To its credit, Philips managed to make most of these things happen. Its new L Prize Pro bulb puts out 93 lumens per watt while using only 9.7 watts, it should last 30,000 hours (20 years of four hours per day of use), and the light is natural and warm. The one thing that Philips didn’t quite get right is the price, which currently stands at a rather ambitious $60 per bulb.
It’s certainly true that on average, a bulb like this will save you about $8 worth of electricity per year over an incandescent, meaning that the bulb will pay for itself in savings in just eight short years and the rest of its lifespan is gravy. We’re not really wired to think about things in the long term, though, and most people are probably going to find the $60 entry price hard to justify.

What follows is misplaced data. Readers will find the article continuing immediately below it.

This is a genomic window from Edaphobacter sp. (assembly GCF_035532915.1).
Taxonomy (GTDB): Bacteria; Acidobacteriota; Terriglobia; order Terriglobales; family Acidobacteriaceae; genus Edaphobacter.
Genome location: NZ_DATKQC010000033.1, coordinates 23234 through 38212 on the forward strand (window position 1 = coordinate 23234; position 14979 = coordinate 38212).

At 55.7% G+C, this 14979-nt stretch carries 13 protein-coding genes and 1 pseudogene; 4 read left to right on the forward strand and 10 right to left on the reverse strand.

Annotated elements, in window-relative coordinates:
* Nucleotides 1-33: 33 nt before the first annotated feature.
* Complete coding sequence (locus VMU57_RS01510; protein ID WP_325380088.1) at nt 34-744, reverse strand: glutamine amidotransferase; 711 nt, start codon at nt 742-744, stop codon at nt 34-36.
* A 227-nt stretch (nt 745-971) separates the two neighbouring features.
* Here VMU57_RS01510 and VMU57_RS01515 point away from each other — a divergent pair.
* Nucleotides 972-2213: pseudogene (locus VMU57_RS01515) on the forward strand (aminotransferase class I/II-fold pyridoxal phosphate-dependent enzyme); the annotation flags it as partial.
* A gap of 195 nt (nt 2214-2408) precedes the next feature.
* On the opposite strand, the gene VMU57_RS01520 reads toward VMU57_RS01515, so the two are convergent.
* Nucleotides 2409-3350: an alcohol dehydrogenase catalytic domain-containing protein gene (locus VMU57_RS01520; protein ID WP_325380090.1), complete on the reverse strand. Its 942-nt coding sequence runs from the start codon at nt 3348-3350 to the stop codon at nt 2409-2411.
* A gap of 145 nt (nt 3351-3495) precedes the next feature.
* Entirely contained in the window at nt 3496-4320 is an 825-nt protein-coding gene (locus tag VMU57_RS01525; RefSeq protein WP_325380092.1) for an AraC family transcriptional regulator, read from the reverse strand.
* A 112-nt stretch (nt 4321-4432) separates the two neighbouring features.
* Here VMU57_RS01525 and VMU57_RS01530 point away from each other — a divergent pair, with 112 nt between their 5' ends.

Philips says that its plan all along has been to have utility companies subsidize the up-front cost of the bulbs by $20 or $30, and Philips itself has decided to knock $10 off the price right away for consumers.